A Comparison of Self-Reported and Measured Height, Weight and BMI in Australian Adolescents

Wang, Zaimin, Patterson, Carla M. and Hills, Andrew P. (2002) A Comparison of Self-Reported and Measured Height, Weight and BMI in Australian Adolescents. Australian and New Zealand Journal of Public Health, 26 5: 473-478.

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Author Wang, Zaimin
Patterson, Carla M.
Hills, Andrew P.
Title A Comparison of Self-Reported and Measured Height, Weight and BMI in Australian Adolescents
Journal name Australian and New Zealand Journal of Public Health   Check publisher's open access policy
ISSN 1326-0200
Publication date 2002-01-01
Sub-type Article (original research)
DOI 10.1111/j.1467-842X.2002.tb00350.x
Volume 26
Issue 5
Start page 473
End page 478
Total pages 6
Language eng
Subject 111706 Epidemiology
1111 Nutrition and Dietetics
Abstract Objective: To explore the relationship between self-reported weight and height to actual weight and height in older Australian adolescents. Method: Weights and heights of 572 adolescents aged 15-19 years who participated in the 1995 Australian National Health Survey (NHS) and National Nutrition Survey (NNS) were examined. Results: Self-reported heights were significantly higher than measured heights in participants. There were no differences in the accuracy of self-reported heights among the adolescents by gender. Self-reported weights were significantly lower than measured weights among both boys and girls (p<0.01). There were no differences in the accuracy of self-reported weights among the boys and girls. Differences between actual weight and self-reported weight were significantly greater for overweight or obese adolescents compared with normal/underweight adolescents (p<0.01). The use of self-reported weight and height resulted in the correct classification of overweight or obesity in 69% boys and 70% of girls. Conclusions: There was no significant gender difference in reporting weight and height in older adolescents. Bias in reporting weight and height was much higher in overweight or obese adolescents than normal underweight/adolescents implications: The percentage of misclassification of overweight or obesity from self-reported data in this study was 31% for boys and 30% for girls, respectively. Therefore, the self-reported weight and height of older adolescents needs to be more cautiously utilised. Efforts to improve the accuracy of self-reporting in older adolescents are needed if this measure is to be reliable.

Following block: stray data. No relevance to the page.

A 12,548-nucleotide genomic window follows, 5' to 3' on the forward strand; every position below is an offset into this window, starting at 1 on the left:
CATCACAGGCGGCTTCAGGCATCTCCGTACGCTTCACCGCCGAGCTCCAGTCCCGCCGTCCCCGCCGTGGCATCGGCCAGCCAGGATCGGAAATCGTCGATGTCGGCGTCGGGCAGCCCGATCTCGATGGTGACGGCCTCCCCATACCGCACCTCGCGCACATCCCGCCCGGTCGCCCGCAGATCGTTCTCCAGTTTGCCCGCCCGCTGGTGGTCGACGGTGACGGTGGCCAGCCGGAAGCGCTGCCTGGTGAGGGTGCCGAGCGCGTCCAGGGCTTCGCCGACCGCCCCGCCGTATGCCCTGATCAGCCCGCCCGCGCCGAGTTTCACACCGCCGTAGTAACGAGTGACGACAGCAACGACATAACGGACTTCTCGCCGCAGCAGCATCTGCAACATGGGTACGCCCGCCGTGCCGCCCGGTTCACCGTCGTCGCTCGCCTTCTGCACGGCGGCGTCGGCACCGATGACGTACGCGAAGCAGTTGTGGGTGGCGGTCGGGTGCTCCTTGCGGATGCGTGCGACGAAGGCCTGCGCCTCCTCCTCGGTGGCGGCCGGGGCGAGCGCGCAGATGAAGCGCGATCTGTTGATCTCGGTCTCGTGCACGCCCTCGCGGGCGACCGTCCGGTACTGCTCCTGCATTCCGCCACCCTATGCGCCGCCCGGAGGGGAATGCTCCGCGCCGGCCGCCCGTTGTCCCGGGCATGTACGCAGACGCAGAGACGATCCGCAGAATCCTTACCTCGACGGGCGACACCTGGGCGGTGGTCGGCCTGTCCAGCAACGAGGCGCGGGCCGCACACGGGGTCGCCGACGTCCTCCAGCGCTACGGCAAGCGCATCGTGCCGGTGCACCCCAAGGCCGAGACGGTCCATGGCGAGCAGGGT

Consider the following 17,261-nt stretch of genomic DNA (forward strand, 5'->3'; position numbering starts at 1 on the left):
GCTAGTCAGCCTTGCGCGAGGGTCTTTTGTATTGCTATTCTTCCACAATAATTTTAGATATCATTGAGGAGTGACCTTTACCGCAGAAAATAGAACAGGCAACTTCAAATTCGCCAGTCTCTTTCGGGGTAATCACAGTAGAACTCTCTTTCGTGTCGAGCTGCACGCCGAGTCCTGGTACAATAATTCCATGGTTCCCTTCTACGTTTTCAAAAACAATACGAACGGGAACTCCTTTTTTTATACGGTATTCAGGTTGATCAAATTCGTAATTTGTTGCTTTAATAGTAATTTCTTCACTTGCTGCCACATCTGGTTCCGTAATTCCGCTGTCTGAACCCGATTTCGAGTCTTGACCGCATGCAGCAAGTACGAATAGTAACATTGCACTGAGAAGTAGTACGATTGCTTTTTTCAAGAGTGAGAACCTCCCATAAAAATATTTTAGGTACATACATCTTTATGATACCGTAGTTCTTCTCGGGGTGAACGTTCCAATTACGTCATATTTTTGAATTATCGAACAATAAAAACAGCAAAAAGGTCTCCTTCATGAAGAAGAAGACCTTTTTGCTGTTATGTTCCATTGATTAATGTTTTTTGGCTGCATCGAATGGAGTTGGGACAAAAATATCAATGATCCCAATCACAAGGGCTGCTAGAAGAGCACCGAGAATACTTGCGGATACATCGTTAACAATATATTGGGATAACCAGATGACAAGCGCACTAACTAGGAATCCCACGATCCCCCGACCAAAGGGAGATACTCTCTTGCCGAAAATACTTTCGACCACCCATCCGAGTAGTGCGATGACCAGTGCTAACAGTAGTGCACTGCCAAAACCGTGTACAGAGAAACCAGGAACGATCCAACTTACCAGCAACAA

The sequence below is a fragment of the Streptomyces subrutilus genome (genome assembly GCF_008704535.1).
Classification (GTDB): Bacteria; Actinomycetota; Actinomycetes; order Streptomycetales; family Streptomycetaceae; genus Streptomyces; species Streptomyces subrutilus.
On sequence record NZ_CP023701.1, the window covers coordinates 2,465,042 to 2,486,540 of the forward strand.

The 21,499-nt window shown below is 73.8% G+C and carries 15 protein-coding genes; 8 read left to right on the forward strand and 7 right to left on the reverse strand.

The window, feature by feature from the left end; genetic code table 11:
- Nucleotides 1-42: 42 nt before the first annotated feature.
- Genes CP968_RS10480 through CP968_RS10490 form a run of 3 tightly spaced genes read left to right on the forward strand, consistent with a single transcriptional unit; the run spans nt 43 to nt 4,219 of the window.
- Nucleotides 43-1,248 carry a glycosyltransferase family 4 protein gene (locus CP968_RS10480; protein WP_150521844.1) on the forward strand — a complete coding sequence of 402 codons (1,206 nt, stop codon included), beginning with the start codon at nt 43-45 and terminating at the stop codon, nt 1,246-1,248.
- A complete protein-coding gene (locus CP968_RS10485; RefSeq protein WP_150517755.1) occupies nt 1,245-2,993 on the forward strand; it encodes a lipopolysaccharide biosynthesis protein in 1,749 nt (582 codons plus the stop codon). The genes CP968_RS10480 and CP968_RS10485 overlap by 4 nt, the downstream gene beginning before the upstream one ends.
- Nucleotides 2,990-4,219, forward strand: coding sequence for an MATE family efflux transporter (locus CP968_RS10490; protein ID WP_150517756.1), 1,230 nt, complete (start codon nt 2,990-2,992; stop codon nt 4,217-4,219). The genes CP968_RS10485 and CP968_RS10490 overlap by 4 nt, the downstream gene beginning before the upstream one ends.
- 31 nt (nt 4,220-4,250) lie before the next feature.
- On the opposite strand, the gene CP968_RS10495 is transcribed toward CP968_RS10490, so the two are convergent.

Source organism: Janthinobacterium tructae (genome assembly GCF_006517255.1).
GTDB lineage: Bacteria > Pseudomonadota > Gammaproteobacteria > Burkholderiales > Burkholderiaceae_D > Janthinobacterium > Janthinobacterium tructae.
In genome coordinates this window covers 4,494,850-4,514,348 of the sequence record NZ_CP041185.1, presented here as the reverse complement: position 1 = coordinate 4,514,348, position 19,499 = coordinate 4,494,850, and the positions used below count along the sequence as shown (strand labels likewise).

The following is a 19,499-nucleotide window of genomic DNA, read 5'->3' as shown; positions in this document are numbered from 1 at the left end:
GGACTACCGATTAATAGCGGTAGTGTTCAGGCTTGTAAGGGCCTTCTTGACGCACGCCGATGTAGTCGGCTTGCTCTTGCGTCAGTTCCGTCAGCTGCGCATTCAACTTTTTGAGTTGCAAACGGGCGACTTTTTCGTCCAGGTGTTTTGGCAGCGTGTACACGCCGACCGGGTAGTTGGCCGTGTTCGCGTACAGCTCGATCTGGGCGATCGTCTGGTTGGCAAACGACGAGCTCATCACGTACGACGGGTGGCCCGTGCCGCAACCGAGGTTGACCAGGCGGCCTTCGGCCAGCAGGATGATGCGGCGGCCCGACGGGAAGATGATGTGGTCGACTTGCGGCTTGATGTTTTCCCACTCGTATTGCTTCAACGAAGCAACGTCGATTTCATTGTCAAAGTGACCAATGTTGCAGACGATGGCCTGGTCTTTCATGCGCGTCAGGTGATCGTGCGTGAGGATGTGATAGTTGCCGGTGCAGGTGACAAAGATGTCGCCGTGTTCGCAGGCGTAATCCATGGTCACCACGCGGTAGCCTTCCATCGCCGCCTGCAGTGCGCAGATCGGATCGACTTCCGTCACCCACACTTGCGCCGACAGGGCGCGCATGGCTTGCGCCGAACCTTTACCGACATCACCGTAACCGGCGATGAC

Keyword weight
height
perceptions
adolescents
teenagers
self-reporting
Australian National Health Survey
National Nutrition Survey
1995
Q-Index Code C1
Q-Index Status Provisional Code
Institutional Status Unknown

Document type: Journal Article
Sub-type: Article (original research)
Collections: Excellence in Research Australia (ERA) - Collection
School of Medicine Publications
 
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Created: Tue, 24 Oct 2006, 10:00:00 EST by Zaimin Wang on behalf of School of Medicine